MONTREAL — A war of words is heating up between Canada’s two largest railroads over competing bids for Kansas City’s KCS railway.
In a Thursday letter to the U.S. railroad’s board of directors, CN Rail CEO Jean-Jacques Ruest accused Canadian Pacific Railway of distracting investors with “inaccurate and unfounded assertions.”
He says the Calgary-based rival has failed to acknowledge the “clear and substantial superiority” of CN’s cash and share proposal for KCS shareholders. Its proposal is valued at US$33.7 billion or US$325 per share, which is US$50 per share higher than CP’s.
On Wednesday, CP Rail CEO Keith Creel said that while CN’s offer was “eye-opening,” it is unattainable because it can’t win U.S. regulatory approval due to its negative impact on competition.
Creel says a CN-KCS merger would “destabilize” the rail network balance in North America that has prevented further consolidation of the six largest railroads for two decades, adding it would leave CP as a disadvantaged “odd-man-out” in a six-railroad North America.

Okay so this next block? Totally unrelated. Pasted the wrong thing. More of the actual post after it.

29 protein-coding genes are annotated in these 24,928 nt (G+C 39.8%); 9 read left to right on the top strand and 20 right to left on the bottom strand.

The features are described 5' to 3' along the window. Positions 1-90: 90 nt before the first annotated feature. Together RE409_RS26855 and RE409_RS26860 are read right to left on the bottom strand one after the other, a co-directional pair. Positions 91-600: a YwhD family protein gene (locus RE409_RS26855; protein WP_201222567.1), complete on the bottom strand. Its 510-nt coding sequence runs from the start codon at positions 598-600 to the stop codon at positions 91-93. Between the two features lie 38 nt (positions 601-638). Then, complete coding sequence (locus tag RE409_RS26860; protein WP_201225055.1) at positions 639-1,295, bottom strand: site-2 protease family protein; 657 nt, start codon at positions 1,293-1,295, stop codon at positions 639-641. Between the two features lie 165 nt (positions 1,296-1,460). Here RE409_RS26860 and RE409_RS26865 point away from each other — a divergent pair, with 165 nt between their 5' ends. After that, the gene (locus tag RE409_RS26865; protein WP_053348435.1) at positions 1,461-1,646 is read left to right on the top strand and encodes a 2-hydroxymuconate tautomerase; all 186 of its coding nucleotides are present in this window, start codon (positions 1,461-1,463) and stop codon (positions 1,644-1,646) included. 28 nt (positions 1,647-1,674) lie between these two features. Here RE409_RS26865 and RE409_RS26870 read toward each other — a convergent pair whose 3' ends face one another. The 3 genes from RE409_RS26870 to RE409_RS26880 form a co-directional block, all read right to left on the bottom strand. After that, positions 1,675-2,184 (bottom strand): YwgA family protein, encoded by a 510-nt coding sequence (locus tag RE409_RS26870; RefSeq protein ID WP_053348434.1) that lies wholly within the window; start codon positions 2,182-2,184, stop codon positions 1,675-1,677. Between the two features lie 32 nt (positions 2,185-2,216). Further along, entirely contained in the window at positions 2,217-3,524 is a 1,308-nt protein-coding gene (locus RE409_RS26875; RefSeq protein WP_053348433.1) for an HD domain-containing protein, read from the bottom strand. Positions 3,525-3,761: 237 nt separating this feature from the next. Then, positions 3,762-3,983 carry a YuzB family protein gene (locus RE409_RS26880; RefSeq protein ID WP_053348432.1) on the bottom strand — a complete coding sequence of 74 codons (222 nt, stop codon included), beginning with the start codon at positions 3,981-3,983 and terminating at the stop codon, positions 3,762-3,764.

However, Ruest countered that the relevant railroad regulatory approval condition is approval of the voting trust, something that is identical for both bidders.
“CN is confident that the Surface Transportation Board (STB) will not subject CN’s proposal to any different standard or scrutiny in approving the voting trust than would be applicable to CP’s proposal,” Ruest wrote.
“Both voting trusts are equally likely to be approved. CP’s deliberately misleading claims to the contrary are not correct.”
This report by The Canadian Press was first published April 22, 2021.
Companies in this story: (TSX:CNR, TSX:CP)
The Canadian Press